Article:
Tuesday, October 07, 2008
Once upon a time in a place overrun with monkeys, a man appeared and announced to the villagers that he would buy monkeys for $10 each. The villagers, seeing that there were many monkeys around, went out to the forest, and started catching them. The man bought thousands at $10 and as supply started to diminish, they became harder to catch, so the villagers stopped their effort. The man then announced that he would now pay $20 for each one. This renewed the efforts of the villagers and they started catching monkeys again. But soon the supply diminished even further and they were ever harder to catch, so people started going back to their farms and forgot about monkey catching.
The man increased his price to $25 each and the supply of monkeys became so sparse that it was an effort to even see a monkey, much less catch one. The man now announced that he would buy monkeys for $50! However, since he had to go to the city on some business, his assistant would now buy on his behalf. While the man was away the assistant told the villagers, "Look at all these monkeys in the big cage that the man has bought. I will sell them to you at $35 each and when the man returns from the city, you can sell them to him for $50 each."
The villagers rounded up all their savings and bought all the monkeys. They never saw the man nor his assistant again and once again there were monkeys everywhere.
Now you have a better understanding of how the stock market works!
Saturday, October 04, 2008
In a survey produced, significantly, before the events of the last couple of weeks the UK banks stated that they would aim to reduce the amount of credit they would offer businesses and consumers. Reporting that losses and defaults were already on the rise, they indicated that lending criteria would be tightened and they would look to improve their margins through higher charges. This predates the recent turmoils, so undoubtedly it will be even more the case than it might have been.
This certainly confirms our recent experiences, where propositions that would have been relatively easily fundable a year or so ago are now proving to be very difficult indeed to get any interest in. We have also seen changing attitudes with credit insurers, which will not help matters either. It therefore is critical that you keep close to our bank contacts and manage carefully any existing facilities so that it is not at risk at renewal time, or even before. The common reaction is to fear the bank, and whilst there may be reasons to do this, most often not keeping your bank in the picture only gives them good reason to be concerned and pull their facilities.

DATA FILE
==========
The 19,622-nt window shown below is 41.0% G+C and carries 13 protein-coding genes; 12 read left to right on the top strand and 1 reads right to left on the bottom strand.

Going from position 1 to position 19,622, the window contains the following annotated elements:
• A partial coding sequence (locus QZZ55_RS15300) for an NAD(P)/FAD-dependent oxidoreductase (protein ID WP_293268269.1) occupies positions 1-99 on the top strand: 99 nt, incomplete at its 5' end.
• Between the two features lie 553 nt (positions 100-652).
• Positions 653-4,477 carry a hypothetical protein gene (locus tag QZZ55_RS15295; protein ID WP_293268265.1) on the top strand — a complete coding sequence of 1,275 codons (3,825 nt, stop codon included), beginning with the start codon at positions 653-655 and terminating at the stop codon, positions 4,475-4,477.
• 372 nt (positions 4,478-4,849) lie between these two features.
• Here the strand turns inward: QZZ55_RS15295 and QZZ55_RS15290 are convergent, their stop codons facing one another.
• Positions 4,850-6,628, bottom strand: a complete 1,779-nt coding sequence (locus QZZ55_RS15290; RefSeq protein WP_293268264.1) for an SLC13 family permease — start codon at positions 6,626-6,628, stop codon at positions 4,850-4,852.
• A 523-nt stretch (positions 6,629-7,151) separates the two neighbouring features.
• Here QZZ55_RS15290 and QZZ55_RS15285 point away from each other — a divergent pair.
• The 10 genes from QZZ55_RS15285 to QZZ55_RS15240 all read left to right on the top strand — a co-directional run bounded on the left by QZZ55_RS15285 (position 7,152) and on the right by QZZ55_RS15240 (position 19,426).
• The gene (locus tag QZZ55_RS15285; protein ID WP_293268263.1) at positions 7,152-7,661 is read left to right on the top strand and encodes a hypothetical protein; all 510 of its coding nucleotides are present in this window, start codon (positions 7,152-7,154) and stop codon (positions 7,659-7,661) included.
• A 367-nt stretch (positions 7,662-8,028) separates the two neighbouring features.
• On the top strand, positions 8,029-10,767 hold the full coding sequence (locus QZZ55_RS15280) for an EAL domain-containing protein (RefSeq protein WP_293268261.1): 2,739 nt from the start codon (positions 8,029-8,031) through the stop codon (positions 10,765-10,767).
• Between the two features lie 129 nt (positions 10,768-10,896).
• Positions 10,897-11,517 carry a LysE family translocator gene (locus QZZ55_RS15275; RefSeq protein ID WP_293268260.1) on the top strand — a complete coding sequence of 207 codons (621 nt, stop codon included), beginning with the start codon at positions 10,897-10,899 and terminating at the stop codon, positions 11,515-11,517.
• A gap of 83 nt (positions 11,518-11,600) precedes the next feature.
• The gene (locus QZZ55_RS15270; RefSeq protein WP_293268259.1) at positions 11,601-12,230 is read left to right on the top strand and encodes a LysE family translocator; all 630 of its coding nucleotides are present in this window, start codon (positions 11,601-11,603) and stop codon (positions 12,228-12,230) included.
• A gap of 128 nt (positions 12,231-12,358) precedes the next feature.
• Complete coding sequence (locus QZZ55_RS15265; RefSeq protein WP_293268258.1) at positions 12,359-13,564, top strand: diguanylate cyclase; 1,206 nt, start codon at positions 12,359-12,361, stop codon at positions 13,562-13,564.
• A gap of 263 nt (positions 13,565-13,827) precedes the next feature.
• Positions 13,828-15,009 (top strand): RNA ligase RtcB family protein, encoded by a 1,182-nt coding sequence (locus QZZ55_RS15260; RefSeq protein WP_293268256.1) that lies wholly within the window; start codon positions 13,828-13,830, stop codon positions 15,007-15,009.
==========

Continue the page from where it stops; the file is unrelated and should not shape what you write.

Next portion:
Keith points to the need to ensure you are in control of your business, and he is absolutely right. Now more than ever it is critical that your business has good quality up to date financial information (like timely monthly management accounts that allow you to make good quality decisions about your business), and that the focus is on cash management and preservation. Given this it continues to stagger me how little attention this is given by directors, who are often far too complacent about the information they receive - if any at all!!
We at Insight Associates are expecting to get increasingly busy over the coming months as businesses wake up to the fact that their financial management and control is weak and they need to do something about it - and fast! Now more than ever services such as our Outsourced Finance Department are an essential ingredient in running a strong business that can weather the coming storm. It is going to get tough undoubtedly, and only the strong and prepared will survive.
If you want to look at the full Telegraph item you can find it at http://www.telegraph.co.uk/finance/economics/3125502/Banks-plans-for-lending-cutback-will-tighten-the-screw-on-businesses.html